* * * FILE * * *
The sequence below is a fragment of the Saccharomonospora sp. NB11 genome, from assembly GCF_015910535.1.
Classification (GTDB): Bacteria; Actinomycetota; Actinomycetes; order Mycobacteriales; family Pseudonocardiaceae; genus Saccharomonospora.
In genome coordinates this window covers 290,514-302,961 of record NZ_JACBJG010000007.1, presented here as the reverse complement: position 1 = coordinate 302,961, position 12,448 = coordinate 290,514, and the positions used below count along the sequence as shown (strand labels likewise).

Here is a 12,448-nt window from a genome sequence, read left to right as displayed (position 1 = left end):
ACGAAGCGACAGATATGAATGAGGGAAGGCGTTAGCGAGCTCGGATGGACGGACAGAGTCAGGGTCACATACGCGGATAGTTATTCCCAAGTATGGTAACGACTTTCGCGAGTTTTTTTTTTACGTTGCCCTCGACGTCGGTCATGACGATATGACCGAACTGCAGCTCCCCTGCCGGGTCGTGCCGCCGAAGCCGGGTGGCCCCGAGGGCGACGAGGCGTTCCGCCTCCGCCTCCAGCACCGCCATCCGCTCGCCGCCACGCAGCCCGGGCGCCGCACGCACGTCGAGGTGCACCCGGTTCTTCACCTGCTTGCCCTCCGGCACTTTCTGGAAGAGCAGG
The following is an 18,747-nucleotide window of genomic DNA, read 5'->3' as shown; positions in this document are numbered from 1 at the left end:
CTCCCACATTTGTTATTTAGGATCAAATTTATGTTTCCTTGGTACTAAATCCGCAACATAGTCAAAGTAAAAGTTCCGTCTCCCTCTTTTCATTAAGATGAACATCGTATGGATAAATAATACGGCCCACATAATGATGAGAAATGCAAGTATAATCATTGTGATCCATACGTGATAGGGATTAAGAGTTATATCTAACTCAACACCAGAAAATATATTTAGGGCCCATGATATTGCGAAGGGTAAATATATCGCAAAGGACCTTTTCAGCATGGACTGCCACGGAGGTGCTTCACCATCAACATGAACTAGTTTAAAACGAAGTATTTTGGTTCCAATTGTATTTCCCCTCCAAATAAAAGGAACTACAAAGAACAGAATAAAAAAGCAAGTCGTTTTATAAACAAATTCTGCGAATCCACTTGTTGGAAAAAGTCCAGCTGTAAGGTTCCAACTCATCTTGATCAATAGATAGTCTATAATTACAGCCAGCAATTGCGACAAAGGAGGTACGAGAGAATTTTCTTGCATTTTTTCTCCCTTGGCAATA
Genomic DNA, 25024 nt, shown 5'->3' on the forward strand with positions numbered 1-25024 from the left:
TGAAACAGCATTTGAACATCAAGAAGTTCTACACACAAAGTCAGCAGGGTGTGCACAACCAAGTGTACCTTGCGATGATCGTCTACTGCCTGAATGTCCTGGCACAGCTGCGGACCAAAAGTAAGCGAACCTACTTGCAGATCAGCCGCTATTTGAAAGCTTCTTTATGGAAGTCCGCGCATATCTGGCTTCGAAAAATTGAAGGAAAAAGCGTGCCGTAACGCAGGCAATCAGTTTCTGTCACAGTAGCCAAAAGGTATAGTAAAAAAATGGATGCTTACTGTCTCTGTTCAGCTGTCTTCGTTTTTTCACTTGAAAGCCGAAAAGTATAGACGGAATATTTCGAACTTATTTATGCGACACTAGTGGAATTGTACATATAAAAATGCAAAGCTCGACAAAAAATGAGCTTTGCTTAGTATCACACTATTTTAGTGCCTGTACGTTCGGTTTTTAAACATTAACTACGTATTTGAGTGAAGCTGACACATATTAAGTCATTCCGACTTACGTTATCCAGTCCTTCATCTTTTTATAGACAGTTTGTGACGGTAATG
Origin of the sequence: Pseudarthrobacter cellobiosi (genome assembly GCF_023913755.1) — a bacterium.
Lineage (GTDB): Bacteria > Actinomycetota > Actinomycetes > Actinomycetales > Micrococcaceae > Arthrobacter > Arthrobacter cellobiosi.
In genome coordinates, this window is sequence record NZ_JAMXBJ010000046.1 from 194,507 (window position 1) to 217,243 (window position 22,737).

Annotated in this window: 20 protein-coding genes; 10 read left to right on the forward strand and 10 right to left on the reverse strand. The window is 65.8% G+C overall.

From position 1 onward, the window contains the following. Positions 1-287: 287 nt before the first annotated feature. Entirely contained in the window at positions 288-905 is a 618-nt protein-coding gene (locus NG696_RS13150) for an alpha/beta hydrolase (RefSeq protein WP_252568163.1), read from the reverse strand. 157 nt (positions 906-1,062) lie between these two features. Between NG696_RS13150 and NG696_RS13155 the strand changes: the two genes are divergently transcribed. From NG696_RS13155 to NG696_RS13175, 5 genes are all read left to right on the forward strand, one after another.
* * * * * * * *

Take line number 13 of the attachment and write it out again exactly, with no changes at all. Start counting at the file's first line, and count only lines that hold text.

Annotated in this window: 20 protein-coding genes; 10 read left to right on the forward strand and 10 right to left on the reverse strand. The window is 65.8% G+C overall.